|Topic:||Glucose Oxidation .|
|Details:||Aerobic glycolysis of glucose to pyruvate, requires two equivalents of ATP to activate the process, with the subsequent production of four equivalents of ATP and two equivalents of NADH. Thus, conversion of one mole of glucose to two moles of pyruvate is accompanied by the net production of two moles each of ATP and NADH.
Pathway of glycolysis from glucose to pyruvate: A larger vertical Figure is included in the Individual Reactions of Glycolysis section below. In this larger image one can mouse over structure names to see the chemical structures of the intermediates. The enzyme abbreviations are also identified in the Figure below.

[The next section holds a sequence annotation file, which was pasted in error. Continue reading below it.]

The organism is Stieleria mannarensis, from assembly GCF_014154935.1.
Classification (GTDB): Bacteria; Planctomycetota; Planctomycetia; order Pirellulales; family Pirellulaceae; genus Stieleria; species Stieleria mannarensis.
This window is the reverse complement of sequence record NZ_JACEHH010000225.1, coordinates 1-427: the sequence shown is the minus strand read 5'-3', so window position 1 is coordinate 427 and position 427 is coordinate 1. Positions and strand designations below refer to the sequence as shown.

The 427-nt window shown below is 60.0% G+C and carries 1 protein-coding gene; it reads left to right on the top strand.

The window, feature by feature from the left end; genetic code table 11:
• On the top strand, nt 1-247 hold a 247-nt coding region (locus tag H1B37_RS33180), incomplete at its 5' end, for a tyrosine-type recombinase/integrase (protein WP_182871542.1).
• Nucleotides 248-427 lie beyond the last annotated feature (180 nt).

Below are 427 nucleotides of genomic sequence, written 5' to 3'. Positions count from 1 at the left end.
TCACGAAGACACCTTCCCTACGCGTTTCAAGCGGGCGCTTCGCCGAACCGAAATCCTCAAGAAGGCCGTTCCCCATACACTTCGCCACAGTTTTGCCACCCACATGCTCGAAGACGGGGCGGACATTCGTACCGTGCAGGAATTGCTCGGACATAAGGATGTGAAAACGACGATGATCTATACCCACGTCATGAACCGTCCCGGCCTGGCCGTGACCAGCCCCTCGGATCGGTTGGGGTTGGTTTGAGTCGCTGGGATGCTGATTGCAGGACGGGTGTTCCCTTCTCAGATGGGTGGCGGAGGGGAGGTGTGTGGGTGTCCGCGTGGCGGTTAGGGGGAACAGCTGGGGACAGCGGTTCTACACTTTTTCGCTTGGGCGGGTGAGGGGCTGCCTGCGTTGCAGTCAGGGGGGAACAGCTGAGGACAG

The NADH generated during glycolysis is used to fuel mitochondrial ATP synthesis via oxidative phosphorylation, producing either two or three equivalents (approximately) of ATP depending upon whether the glycerol phosphate shuttle or the malate-aspartate shuttle is used to transport the electrons from cytoplasmic NADH into the mitochondria.
The net yield from the oxidation of one mole of glucose to two moles of pyruvate is, therefore, either 6 or 8 moles of ATP. Complete oxidation of the two moles of pyruvate, through the TCA cycle, yields an additional 30 moles of ATP; the total yield, therefore being either 36 or 38 moles of ATP from the complete oxidation of one mole of glucose to CO2 and H2O.
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